Saturday, May 10, 2014

An Epic Week at Owl Tree Farm

Well, now...I write about three posts a day in my head. That is where I spend most of my time these days: thinking things over, contemplating, brewing, and mulling, and musing. Each day for the last week I've had something to write about. It seems that a day can't go by on the farm without something happening and I'm plumb wrung out. Today, has been more of the same...

It all started a week ago today. When I went out for night chores, I found our fat little Jasper with a swollen leg. From hoof to haunch, he was puffed out and wasn't putting any weight on the foot. Since the joints seemed to work, I quickly assumed it was a snake bite, but I could only find one little tiny spot I thought might be a puncture. I made a decision and administered Benedryl. I was proud of myself for not freaking out, not calling the vet for an emergency house call. The next morning he was about the same and I gave him more Benedryl. By evening, the swelling was down a little....Whew! disaster averted (or something like that.) 

It was then that I noticed that Ben had a trickle of blood running down his head. Uh-Oh! Ben has a history of issues with his horn scurs and this had to be trouble. I couldn't see that anything was wrong and figured it was cracked somewhere. Fingers crossed for it to go away like magic, but I knew I would have to watch it closely. 

The next day, I spent half an hour on the phone with the vet. The milkers are having parasite/cocci issues again. I was feeling so frustrated. So inept and as if I was learning nothing that I finally said, "I feel like I'm taking one step forward and two steps back. Am I doing anything right?" He reassured me that I was, but at that point I was finding it hard to believe.

Two days later, Ben doesn't come to the barn for dinner. I go out to get him and when he looks straight at me I can see that his normally flat-to-the-head horn is sticking up in the air. Every time the horn flops around, he panics. I get him tethered and proceed to just look at the horn, trying to access the damage and how to proceed. Again, the horn would flop and he would go bezerkers. Completely nuts. I knew I had to get that horn off, but I hadn't even touched him yet because he was like the Tasmanian devil, whirling and flipping. After about 10 minutes of this, I found myself with my back against the wall with his tether at my hip.

Ben jumped up and crossed my body and put his front hooves on the half wall behind me. All I could think was, "This is going to be bad." Instead, my little Ben-Ben leaned into me and tucked his head under my chin, I could hear his little panicked puffs of breath. He was scared to death of that "thing" that was touching his head. I hugged him awhile, but knew I had to get it off.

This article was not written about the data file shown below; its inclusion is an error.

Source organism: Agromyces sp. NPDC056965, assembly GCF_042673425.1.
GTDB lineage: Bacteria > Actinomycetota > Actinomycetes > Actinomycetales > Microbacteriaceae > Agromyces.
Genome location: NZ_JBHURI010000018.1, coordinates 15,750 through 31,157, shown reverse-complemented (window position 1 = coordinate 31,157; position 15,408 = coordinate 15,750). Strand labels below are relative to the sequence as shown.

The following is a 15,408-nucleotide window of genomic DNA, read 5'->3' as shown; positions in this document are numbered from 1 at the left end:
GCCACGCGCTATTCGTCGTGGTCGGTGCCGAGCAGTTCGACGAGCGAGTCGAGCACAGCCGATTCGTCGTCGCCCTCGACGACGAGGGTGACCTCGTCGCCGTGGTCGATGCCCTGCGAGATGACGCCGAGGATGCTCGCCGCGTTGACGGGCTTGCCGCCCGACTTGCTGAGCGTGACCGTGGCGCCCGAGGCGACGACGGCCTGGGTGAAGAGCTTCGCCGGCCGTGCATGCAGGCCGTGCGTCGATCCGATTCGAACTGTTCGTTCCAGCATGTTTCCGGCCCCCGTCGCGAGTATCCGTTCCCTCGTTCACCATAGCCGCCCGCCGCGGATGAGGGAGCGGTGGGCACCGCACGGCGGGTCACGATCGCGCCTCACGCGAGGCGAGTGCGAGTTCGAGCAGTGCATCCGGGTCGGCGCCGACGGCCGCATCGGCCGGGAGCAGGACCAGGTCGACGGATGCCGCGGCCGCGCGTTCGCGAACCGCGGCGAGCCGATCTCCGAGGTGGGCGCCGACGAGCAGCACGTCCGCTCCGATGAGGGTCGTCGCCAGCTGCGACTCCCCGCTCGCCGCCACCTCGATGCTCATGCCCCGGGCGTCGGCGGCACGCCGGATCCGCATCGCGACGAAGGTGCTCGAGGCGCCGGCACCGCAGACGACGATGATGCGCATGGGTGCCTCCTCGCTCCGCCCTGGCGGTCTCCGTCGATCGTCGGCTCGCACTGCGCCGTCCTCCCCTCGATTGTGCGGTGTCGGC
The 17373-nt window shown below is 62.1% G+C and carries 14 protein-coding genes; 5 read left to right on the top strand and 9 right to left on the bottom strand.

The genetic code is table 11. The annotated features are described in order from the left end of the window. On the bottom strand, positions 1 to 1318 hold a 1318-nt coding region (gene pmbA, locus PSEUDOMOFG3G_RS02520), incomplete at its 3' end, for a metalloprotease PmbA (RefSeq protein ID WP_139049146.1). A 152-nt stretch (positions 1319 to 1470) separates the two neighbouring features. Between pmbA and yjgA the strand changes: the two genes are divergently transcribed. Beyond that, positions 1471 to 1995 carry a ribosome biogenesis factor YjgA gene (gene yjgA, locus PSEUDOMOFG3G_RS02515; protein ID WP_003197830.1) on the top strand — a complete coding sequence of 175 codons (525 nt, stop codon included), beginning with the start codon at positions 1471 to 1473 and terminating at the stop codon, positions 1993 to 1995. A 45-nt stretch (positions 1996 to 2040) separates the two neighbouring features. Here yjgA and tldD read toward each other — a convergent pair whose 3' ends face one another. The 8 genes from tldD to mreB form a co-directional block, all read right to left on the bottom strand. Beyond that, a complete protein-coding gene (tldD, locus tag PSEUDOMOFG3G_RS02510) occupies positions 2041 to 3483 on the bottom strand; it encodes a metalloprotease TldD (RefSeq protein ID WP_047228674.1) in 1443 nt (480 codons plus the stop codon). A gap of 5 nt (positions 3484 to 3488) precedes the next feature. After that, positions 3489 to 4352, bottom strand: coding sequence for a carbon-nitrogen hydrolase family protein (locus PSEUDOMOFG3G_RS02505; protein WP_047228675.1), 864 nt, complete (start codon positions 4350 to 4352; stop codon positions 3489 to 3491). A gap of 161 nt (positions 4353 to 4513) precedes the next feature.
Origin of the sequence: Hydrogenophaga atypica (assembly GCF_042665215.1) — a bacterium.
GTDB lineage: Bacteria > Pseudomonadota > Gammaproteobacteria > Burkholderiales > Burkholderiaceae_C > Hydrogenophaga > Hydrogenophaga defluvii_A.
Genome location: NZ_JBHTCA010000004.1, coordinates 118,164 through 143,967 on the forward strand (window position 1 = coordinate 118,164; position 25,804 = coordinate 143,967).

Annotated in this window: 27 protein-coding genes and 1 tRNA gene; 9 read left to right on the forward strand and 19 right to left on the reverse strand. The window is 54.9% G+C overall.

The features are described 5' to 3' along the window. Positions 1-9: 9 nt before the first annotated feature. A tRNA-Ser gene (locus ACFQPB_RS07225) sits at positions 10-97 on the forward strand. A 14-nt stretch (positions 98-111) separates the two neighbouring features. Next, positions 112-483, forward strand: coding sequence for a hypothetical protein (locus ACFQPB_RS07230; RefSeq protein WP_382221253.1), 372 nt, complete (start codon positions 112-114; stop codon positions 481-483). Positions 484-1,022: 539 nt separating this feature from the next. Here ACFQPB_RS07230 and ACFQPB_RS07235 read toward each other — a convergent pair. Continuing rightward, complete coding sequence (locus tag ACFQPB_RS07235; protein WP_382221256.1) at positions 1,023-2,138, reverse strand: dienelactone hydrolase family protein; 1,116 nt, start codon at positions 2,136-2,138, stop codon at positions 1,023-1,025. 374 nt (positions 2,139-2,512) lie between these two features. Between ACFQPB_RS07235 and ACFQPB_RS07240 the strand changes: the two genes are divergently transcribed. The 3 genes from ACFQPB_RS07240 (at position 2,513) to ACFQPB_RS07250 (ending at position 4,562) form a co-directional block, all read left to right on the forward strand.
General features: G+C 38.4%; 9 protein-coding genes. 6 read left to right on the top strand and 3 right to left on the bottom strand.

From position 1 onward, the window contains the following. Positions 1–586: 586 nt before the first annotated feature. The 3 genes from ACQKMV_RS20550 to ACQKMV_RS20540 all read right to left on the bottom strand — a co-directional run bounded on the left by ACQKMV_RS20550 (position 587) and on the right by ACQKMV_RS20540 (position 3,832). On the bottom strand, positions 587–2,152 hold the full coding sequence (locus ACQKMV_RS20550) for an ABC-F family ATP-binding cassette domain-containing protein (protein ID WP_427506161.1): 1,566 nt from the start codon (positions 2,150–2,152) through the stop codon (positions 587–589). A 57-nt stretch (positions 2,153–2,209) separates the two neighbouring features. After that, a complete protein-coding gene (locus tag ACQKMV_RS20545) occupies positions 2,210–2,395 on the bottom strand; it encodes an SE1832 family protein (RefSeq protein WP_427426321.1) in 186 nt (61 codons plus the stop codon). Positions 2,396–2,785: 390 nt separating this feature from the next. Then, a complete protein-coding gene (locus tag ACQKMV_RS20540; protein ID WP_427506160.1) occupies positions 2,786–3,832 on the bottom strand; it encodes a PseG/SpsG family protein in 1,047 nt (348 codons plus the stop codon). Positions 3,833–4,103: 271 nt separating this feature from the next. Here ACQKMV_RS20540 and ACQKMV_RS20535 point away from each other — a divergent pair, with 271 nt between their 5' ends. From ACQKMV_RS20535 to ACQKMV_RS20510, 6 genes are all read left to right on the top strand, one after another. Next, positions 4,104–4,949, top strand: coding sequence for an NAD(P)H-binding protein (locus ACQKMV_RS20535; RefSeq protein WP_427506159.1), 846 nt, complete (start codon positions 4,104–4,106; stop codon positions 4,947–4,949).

It took another 10 minutes of wrestling and I got thrown around a lot, but I finally got a firm hold and ripped the horn off. 

The next day, I had to deworm Vaca and start cocci treatment with Gypsy and Fanny. Vaca took it like a champ, Gypsy fought a bit, and Fanny....well, Fanny slammed me into the hay manger twice before I got the dose in her....and I had four more days of that to look forward to. I stood at the half wall and sobbing with exhaustion and frustration.

I felt like I had been hit by a bus that day, but worse than that I was starting to question myself. 

That night there was a snake in the chicken coop...yet another thing to deal with. I left it there that night (with it's egg belly it was stuck in the grooves of the wall anyway), but I knew I would have to deal with it the next day.

Morning comes and I'm exhausted. Milking, then moving the chicken tractor, then the snake. I moped around all day, so tired, so frustrated. I cleaned house instead of doing anything outside...but I knew that when evening chores came I would have to dispatch that snake if it was still there.

It was and I did.

Then I wrestled with Ben to spray his wound and he body checked me into the wall. Sharp shot to the kidney, (but then he gave me chin cuddles.)

 This morning, I found Rhett (200lb. +) snuggled with Jasper. I saw a baby bunny, a Painted Bunting, a Black Swallowtail.

I gave cocci meds without too much fuss. I erected a pretend electric fence (we will see if it tricks them) for the girls. I drove my big-ass truck. I confronted the neighbor who is trespassing and mowing our ditch (and I suspect spraying herbicides too).

 I was empowered. I was in charge and doing my best. Sometime during this week, I saw this quotation on my facebook page and I've been saying it to myself ever since, but today it clicked: "Do the best you can until you know better. Then when you know better, do better." (Maya Angelou from

I'm still exhausted, but all these trials have served to spur me on...I am doing the best I can, but I know I can be better. I'm working on that part.